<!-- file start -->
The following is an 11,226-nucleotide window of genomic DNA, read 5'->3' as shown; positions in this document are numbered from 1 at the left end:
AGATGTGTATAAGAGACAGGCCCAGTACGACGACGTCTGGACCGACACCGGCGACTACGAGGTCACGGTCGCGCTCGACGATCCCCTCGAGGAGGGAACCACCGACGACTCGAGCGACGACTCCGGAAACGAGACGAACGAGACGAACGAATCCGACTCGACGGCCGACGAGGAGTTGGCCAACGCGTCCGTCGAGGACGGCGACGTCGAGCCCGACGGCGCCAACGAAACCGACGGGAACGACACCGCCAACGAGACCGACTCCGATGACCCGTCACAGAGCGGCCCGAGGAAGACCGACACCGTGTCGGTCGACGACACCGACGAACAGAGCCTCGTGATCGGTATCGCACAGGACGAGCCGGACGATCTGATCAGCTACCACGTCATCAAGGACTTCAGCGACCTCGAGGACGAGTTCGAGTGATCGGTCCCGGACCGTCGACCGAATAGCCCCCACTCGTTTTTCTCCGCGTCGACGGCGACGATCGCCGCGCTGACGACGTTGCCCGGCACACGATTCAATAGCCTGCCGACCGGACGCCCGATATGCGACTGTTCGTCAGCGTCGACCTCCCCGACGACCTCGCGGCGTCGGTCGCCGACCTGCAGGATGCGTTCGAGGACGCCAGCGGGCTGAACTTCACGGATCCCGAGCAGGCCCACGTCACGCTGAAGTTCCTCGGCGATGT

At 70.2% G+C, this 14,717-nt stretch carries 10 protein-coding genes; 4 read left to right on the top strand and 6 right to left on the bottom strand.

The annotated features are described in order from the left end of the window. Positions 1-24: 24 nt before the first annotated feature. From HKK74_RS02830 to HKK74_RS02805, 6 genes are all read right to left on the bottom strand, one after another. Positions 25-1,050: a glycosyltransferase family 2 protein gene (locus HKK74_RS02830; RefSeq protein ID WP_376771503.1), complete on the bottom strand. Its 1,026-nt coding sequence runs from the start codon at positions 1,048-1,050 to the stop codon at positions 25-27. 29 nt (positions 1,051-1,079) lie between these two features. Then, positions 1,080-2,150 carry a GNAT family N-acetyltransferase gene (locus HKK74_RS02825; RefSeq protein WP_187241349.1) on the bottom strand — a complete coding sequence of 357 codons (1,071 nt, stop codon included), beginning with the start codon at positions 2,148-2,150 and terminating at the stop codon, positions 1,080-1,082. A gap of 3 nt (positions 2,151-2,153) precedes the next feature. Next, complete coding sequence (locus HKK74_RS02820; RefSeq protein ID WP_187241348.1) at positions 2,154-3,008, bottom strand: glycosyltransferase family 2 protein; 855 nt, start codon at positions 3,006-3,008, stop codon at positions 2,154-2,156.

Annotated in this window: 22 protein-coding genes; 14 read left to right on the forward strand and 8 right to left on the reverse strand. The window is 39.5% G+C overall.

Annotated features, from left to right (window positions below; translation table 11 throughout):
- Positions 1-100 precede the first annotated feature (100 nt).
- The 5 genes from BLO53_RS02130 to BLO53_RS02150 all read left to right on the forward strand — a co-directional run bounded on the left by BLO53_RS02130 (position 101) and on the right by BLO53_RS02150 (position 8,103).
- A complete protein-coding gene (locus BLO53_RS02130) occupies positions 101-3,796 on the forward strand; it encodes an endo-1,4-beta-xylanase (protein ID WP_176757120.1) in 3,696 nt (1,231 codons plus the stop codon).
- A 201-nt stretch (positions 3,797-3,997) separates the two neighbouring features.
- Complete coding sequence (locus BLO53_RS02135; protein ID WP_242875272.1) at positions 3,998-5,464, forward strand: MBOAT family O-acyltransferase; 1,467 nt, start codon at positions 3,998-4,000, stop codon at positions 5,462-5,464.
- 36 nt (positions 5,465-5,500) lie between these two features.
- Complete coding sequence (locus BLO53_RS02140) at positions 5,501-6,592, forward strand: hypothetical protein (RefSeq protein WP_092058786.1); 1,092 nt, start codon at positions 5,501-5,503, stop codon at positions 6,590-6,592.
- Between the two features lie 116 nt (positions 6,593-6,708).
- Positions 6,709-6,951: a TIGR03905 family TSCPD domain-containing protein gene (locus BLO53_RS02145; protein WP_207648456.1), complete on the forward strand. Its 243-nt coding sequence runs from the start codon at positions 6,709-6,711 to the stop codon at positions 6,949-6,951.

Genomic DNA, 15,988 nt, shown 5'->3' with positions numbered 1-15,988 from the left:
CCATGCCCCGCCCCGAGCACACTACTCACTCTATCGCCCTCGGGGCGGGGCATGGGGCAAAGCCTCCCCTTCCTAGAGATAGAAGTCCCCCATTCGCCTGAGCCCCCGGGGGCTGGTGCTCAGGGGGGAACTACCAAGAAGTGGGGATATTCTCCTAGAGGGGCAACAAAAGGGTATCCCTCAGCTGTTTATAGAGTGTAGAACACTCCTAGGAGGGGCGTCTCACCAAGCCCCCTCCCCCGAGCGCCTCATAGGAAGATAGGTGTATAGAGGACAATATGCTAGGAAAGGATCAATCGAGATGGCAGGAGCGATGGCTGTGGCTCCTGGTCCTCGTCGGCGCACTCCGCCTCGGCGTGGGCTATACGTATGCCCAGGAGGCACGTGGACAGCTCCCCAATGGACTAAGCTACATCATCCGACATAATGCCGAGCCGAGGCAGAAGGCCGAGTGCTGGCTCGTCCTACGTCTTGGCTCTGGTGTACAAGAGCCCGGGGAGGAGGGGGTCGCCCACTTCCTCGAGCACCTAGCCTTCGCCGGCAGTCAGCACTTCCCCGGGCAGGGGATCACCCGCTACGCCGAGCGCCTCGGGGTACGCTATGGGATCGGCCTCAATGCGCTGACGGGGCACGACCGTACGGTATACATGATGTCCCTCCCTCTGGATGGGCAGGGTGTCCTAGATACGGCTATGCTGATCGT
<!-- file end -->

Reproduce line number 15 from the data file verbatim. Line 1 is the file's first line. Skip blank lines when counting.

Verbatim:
- Positions 6,709-6,951: a TIGR03905 family TSCPD domain-containing protein gene (locus BLO53_RS02145; protein WP_207648456.1), complete on the forward strand. Its 243-nt coding sequence runs from the start codon at positions 6,709-6,711 to the stop codon at positions 6,949-6,951.